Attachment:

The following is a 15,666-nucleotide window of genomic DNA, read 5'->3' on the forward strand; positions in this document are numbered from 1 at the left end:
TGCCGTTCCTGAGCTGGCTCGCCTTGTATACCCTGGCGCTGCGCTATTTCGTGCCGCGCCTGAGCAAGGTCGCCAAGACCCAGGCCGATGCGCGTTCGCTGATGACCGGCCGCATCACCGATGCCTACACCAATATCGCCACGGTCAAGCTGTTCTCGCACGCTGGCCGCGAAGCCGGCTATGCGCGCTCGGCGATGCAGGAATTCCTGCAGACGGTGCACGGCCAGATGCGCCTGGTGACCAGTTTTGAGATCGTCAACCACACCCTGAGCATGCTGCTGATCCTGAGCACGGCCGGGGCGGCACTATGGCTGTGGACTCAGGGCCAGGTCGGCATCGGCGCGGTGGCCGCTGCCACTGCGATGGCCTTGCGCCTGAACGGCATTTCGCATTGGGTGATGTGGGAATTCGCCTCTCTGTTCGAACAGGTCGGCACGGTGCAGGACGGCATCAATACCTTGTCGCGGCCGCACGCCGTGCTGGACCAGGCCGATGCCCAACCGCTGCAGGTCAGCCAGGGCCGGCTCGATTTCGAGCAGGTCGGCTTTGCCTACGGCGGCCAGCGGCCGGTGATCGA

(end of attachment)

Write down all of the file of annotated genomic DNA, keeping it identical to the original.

The following is a 15,666-nucleotide window of genomic DNA, read 5'->3' on the forward strand; positions in this document are numbered from 1 at the left end:
TGCCGTTCCTGAGCTGGCTCGCCTTGTATACCCTGGCGCTGCGCTATTTCGTGCCGCGCCTGAGCAAGGTCGCCAAGACCCAGGCCGATGCGCGTTCGCTGATGACCGGCCGCATCACCGATGCCTACACCAATATCGCCACGGTCAAGCTGTTCTCGCACGCTGGCCGCGAAGCCGGCTATGCGCGCTCGGCGATGCAGGAATTCCTGCAGACGGTGCACGGCCAGATGCGCCTGGTGACCAGTTTTGAGATCGTCAACCACACCCTGAGCATGCTGCTGATCCTGAGCACGGCCGGGGCGGCACTATGGCTGTGGACTCAGGGCCAGGTCGGCATCGGCGCGGTGGCCGCTGCCACTGCGATGGCCTTGCGCCTGAACGGCATTTCGCATTGGGTGATGTGGGAATTCGCCTCTCTGTTCGAACAGGTCGGCACGGTGCAGGACGGCATCAATACCTTGTCGCGGCCGCACGCCGTGCTGGACCAGGCCGATGCCCAACCGCTGCAGGTCAGCCAGGGCCGGCTCGATTTCGAGCAGGTCGGCTTTGCCTACGGCGGCCAGCGGCCGGTGATCGA